The Wall Street Journal reports that AT&T has reached a deal to acquire Time Warner for more than $80 billion. News of the merger first surfaced on Friday, when Reuters and Bloomberg reported that the deal could top $85 billion. If successful, AT&T will gain control of huge entertainment and news brands including HBO, Warner Bros. Entertainment, and CNN, and resembles efforts by competing ISPs in recent years to create enormous media conglomerates.
Since one of Time Warner's holdings is DC Comics, the wireless company will also be acquiring Batman.
AT&T's deal with Time Warner follows another major acquisition last year, when it acquired DirecTV for $48.5 billion. Other similar mergers include the Comcast / NBC Universal deal, which completed in 2011, and Verizon's purchase of AOL and Yahoo over the past year.
Like other huge media consolidations, this merger has significant implications for the internet and the entertainment industry. As ISPs have expanded their holdings, they have found themselves competing directly with major content creators like Netflix. And while one substantial complaint of the ISP market is lack of competition, vertical integration forces ISPs to compete with other companies both as distributors and content creators, which has created some awkward situations for consumers.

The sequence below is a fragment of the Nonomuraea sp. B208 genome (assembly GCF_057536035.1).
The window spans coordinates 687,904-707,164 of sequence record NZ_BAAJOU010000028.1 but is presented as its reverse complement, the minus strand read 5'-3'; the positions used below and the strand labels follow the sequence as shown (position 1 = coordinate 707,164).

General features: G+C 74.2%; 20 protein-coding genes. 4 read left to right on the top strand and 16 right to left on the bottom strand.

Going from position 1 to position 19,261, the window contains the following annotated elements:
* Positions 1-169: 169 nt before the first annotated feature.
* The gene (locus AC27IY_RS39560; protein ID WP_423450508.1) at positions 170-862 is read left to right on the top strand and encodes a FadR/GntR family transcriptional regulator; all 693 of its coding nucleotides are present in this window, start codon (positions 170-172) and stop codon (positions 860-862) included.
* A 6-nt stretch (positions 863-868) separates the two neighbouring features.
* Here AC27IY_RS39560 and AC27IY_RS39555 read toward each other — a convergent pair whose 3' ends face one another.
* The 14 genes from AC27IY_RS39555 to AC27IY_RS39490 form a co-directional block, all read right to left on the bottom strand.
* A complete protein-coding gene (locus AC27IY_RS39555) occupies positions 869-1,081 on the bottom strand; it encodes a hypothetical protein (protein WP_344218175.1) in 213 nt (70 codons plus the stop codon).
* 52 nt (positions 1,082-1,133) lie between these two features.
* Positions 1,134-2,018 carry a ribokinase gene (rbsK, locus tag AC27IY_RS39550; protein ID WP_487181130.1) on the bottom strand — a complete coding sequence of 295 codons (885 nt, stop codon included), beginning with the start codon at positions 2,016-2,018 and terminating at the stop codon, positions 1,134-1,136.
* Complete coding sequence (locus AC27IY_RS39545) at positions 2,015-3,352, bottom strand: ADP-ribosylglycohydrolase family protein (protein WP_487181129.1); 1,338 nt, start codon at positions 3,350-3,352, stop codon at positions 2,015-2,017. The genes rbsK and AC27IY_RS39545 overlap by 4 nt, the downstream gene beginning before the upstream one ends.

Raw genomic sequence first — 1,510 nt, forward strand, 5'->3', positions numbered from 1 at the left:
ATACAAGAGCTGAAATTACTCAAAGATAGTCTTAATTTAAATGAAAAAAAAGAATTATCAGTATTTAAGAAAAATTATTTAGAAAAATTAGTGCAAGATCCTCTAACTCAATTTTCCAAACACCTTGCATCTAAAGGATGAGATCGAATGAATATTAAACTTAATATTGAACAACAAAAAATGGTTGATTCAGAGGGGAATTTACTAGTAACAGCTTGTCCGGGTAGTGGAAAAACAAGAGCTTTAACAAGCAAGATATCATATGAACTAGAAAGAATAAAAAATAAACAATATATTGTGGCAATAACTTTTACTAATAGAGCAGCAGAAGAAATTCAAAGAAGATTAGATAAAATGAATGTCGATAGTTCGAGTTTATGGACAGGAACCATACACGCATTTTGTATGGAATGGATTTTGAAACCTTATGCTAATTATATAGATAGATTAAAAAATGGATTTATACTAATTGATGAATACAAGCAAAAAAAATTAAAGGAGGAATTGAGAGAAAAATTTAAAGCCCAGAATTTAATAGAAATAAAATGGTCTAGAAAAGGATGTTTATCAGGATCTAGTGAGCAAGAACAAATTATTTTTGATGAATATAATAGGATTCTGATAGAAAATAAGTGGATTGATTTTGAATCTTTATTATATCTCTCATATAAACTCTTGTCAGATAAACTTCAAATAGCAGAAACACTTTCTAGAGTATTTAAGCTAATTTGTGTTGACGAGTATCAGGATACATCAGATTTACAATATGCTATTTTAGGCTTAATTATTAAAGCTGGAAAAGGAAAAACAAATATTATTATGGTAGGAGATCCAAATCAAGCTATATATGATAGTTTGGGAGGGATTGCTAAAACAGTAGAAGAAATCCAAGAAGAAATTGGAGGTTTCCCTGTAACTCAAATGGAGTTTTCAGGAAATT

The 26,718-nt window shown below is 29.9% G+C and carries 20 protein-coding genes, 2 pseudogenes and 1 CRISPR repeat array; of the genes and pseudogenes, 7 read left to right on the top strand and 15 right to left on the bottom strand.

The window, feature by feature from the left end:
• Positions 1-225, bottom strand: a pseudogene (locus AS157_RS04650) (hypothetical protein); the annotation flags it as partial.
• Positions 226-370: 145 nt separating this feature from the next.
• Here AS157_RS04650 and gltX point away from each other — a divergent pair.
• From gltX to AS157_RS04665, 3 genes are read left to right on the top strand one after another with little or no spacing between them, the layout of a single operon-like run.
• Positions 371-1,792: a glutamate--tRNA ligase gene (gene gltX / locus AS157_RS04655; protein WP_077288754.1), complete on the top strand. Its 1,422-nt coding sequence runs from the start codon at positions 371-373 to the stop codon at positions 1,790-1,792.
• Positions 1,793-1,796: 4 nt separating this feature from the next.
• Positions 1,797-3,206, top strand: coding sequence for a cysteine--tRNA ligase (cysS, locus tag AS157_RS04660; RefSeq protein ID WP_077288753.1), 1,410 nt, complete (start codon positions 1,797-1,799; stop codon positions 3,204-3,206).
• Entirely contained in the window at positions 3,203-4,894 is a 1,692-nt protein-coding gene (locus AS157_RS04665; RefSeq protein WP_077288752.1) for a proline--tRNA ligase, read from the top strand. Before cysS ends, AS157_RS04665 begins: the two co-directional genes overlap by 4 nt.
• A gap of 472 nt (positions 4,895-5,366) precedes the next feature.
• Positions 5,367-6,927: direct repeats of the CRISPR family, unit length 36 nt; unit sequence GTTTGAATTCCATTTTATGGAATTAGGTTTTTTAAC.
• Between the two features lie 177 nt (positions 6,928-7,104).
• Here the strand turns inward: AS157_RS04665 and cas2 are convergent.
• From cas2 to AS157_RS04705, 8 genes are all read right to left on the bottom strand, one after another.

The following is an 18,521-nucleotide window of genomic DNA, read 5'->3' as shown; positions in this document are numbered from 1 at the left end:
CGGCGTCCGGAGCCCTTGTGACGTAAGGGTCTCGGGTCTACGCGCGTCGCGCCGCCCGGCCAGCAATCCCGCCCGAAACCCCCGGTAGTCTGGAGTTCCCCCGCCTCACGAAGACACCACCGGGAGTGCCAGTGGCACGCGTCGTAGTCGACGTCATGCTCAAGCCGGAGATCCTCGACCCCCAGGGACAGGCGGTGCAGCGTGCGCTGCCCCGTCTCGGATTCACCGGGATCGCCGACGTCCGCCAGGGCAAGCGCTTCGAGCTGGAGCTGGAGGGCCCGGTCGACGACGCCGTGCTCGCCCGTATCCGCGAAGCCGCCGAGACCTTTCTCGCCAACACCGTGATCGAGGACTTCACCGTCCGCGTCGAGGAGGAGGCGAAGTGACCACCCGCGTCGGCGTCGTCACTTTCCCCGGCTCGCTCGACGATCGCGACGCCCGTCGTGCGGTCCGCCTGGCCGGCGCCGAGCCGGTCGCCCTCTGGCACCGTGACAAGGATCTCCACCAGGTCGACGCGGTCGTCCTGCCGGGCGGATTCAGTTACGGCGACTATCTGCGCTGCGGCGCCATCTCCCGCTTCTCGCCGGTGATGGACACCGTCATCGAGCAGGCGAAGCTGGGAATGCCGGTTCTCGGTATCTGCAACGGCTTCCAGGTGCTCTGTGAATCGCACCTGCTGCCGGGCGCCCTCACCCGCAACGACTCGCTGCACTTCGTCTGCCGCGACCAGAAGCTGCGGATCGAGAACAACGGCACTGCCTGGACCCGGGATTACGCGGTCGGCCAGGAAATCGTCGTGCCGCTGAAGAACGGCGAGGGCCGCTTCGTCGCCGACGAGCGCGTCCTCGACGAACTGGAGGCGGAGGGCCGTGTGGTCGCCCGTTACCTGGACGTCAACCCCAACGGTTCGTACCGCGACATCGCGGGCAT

One major question about the deal will be whether AT&T gives preferential treatment to streaming video from Time Warner's companies. The company currently allows developers and brands to pay to deliver their content to devices on AT&T's network. If the company follows similar schemes from competitors, it may pay itself to exempt Time Warner brands from data caps — a pay-to-play scheme that could run afoul of net neutrality principles. WSJ reports that insiders familiar with the deal expect rigorous regulatory scrutiny.
Update, October 23rd: AT&T has officially announced the deal, highlighting the company's ability to distribute content to its subscribers, and that the deal was unanimously approved by the boards of both companies.